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Mailbag: Who Could've Imagined the End of the World Was So Interesting?

Earlier this week, I talked about the new atom collider in Switzerland that some scientists think will create microscopic black holes that will swallow our world. The topic was clearly controversial, as I got nearly as many letters as when I talk about Vista or the Mac. Have a look:

I am a science buff, not a scientist, so I can't "do the math" on the risk of black holes going postal. I doubt that anyone can. Arguments against permanent black holes are persuasive but they are anecdotal, not objective. Picture the Manhattan Project with massively (no pun intended) greater energies involved. I did not sleep very well last night.
-Jim

The same henny-penny scenario was discussed when the first fission experiments happened under the University of Chicago in the '40s. Look how well that turned out!
-Brian

Wouldn't it be the ultimate irony if the scientists, the same ones that have been telling us that we are destroying the planet through global warming, beat us to the punch?

But it won't happen. Technically (if I understand it correctly), all black holes are much smaller than microscopic. They are infinitesimally small points of mass. It is the size of their gravitational influence that grades their size. If their gravitational influence is microscopic, then the likelihood of them swallowing anything is as unlikely as the black hole at the center of our own galaxy reaching out and swallowing us. These things will most likely disappear as quickly as they are created. The scientists' biggest problem will be to pull useful data from them before they do disappear. I'd be real interested in hearing from someone with the proper credentials on this topic.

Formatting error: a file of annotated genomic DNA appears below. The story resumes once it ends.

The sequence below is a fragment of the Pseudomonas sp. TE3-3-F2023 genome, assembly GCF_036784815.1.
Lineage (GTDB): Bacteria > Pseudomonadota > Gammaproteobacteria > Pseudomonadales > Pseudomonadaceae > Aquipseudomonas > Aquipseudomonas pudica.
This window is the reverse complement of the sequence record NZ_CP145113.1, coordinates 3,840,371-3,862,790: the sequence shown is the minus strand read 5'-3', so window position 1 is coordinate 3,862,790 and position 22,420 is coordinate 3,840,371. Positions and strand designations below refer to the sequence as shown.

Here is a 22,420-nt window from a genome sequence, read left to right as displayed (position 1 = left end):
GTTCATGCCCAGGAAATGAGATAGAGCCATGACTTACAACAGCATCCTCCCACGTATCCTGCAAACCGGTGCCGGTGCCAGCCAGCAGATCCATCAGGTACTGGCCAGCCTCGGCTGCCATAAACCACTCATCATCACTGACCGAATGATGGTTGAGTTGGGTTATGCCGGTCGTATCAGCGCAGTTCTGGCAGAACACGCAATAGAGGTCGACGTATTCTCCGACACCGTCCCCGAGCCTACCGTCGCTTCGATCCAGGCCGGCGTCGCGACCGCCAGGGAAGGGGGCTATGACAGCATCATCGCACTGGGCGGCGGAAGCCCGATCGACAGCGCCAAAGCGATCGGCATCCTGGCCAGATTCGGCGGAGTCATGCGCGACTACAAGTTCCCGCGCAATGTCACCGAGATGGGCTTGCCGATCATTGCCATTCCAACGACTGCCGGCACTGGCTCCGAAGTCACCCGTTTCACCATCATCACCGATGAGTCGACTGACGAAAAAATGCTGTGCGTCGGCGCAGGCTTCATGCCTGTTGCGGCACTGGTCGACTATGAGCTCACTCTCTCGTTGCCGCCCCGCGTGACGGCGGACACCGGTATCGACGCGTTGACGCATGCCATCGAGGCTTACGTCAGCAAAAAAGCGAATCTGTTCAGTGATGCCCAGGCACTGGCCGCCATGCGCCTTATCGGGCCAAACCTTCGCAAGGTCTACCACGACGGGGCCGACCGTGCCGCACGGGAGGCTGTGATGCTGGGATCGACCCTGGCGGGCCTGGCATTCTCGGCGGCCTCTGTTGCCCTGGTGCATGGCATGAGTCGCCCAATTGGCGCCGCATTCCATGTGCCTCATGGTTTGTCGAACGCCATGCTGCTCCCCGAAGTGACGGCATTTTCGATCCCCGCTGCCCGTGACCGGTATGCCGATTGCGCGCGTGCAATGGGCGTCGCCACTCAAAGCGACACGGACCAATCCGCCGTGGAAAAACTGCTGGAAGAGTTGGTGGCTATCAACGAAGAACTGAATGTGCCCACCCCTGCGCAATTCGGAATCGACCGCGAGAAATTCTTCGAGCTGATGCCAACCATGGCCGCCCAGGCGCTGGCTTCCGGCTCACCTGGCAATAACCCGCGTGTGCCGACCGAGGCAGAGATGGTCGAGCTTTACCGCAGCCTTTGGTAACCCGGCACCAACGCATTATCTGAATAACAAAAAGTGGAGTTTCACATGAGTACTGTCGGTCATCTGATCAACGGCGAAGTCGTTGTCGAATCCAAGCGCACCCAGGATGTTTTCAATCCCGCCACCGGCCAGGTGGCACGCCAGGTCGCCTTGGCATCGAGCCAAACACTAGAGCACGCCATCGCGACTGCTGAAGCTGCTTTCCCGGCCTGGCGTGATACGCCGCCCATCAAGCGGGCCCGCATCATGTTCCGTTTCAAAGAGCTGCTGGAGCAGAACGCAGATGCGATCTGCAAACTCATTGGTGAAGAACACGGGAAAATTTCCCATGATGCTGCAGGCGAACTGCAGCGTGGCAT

-T.W.

Want to see what the experts think? Go here. Anyway, if one of the scenarios listed there or some unknown scenario occurs, we probably won't be here immediately afterward.

I'd be more worried that after all that money has been spent, humanity is no closer to understanding how the universe is put together at the subatomic level. We should all hope that new understanding is gained from the CERN experiments. Nine thousand physicists could be wrong, but what are the odds of that?

-Mike

The collider has the potential to create microscopic black holes. It's not worth the risk of destroying a billion-plus people on the Earth because a very small minority wants to be God. It's totally ridiculous.
-Ken

It's just a bunch of people practicing their religion, nothing more.
-Anonymous

I think there's an opportunity to see the bright side on this one. If we're ever going to get the chance to see the inside of a black hole first hand, it'll be tomorrow. Certainly no one wants the Earth to be swallowed up, but at least it would be a more interesting demise than many alternatives -- like being hit by a bus. Eat, drink and be merry (and you know the rest).
-Dave

And Dave also chimes in on the slightly more sobering topic of backward compatibility:

For John, the Mailbag writer who rightly worries about access to electronic documents in the future, here's an article I found interesting. It's about the PDF/A format for archiving PDFs. One of the more interesting points is that converting a PDF to PDF/A can result in loss of fidelity to the original.

And John, try to dream of more pleasant things, remembering that it might be all over after tomorrow, anyway.
-Dave

Got something to add? Let me know! Leave a comment below or drop me a line at dbarney@redmondmag.com.

Posted by Doug Barney on September 10, 2008 at 11:52 AM